The nonkinase phorbol ester receptor alpha 1-chimerin binds the NMDA receptor NR2A subunit and regulates dendritic spine density.
Abnormalities in dendritic spines have long been associated with cognitive dysfunction and neurodevelopmental delay, whereas rapid changes in spine shape underlie synaptic plasticity. The key regulators of cytoskeletal reorganization in dendrites and spines are the Rho GTPases, which modify actin polymerization in response to synaptic signaling. Rho GTPase activity is modulated by multiple regulatory proteins, some of which have been found to associate with proteins localized to spines. Here, we show that the nonkinase phorbol ester receptor alpha1-chimerin is present in dendrites and spines, where it binds to the NMDA receptor NR2A subunit in a phorbol ester-dependent manner. Alpha1-chimerin contains a GTPase activating (GAP) domain, with activity toward the Rho family member Rac1. Overexpression of alpha1-chimerin in cultured hippocampal neurons inhibits formation of new spines and removes existing spines. This reduction in spine density is mediated by Rac1 inhibition, because it depends critically on the presence of a functional GAP domain. Conversely, depletion of alpha1-chimerin leads to an increase in spine density, indicating that a basal inhibition of Rac1 maintains the number of spines at a submaximal level. The ability of alpha1-chimerin to modulate spine number requires an interaction with the NMDA receptor, because an alpha1-chimerin mutant that binds weakly to NR2A fails to decrease spine density. Together, these results suggest that alpha1-chimerin is able to modulate dendritic spine morphology by binding to synaptic NMDA receptors and locally inactivating Rac1.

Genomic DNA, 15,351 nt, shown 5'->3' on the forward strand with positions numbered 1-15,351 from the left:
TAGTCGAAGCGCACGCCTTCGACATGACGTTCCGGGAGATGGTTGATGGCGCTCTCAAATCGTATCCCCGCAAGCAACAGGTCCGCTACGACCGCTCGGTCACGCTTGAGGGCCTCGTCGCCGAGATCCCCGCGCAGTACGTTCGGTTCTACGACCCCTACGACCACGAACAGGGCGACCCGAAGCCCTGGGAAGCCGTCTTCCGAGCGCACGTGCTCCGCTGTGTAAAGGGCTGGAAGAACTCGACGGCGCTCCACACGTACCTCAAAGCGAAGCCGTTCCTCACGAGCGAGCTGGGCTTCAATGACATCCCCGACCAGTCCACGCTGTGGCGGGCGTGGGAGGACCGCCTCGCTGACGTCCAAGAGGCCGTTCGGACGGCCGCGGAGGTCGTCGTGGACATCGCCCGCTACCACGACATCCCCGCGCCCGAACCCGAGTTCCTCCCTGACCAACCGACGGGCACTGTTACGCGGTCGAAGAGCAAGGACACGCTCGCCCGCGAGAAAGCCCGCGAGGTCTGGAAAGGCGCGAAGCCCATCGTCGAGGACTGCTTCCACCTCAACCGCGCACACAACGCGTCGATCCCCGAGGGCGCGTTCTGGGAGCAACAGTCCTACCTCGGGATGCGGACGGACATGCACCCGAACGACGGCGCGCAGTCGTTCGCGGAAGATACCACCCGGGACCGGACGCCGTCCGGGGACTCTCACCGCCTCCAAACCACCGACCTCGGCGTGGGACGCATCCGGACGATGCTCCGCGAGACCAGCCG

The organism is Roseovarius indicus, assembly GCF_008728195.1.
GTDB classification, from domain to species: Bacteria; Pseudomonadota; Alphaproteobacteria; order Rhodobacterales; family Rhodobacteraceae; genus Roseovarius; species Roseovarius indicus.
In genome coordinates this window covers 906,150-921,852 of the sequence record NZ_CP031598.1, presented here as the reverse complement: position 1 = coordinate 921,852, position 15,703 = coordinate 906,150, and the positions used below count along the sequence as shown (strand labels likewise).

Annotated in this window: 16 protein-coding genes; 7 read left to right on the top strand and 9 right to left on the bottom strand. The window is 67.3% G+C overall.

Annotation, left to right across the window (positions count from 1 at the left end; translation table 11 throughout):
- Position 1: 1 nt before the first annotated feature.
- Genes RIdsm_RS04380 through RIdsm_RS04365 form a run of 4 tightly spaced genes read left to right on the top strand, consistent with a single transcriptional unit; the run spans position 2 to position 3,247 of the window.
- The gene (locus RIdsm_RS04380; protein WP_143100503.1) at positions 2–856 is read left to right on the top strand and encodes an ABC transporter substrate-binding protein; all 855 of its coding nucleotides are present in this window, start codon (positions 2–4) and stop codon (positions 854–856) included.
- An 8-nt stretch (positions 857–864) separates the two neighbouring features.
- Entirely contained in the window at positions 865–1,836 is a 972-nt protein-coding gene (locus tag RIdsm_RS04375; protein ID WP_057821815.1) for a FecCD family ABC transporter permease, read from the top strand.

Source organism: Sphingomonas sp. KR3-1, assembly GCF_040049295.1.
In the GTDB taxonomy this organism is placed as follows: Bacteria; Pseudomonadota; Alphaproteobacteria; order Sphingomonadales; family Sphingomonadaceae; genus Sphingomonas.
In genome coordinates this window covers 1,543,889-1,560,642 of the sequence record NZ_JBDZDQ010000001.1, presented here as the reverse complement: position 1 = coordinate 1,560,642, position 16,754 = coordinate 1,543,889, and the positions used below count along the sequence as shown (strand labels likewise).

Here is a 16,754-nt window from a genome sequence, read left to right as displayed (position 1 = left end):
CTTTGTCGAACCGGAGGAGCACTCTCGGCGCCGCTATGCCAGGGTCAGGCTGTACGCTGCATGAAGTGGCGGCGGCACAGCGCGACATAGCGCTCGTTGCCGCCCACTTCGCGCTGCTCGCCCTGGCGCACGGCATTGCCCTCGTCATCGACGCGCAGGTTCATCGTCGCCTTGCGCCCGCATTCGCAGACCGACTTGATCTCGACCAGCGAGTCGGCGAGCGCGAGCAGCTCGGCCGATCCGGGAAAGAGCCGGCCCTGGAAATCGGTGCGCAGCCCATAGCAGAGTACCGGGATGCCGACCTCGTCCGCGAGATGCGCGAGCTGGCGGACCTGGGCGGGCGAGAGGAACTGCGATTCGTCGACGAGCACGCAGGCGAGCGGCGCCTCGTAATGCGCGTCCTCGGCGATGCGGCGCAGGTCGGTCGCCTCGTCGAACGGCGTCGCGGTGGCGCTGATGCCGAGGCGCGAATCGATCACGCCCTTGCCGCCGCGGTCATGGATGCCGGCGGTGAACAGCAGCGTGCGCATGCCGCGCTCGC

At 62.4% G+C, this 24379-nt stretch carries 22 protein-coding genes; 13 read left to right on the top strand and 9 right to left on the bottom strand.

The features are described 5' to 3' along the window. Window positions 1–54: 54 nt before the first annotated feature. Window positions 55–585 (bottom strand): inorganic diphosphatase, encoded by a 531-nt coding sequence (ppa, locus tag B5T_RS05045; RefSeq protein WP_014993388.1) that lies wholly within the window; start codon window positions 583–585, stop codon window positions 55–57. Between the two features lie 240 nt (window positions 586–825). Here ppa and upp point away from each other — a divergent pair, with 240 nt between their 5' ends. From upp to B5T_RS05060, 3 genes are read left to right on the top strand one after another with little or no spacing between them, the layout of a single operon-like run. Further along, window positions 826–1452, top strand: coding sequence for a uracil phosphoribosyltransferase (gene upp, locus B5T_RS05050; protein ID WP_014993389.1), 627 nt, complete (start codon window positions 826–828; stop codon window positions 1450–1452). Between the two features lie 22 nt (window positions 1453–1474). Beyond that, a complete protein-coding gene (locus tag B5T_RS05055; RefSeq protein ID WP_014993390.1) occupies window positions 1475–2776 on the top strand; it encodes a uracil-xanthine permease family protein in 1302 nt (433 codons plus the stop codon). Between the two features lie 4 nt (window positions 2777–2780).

Van de Ven, TJ; VanDongen, HMA; VanDongen, AMJ
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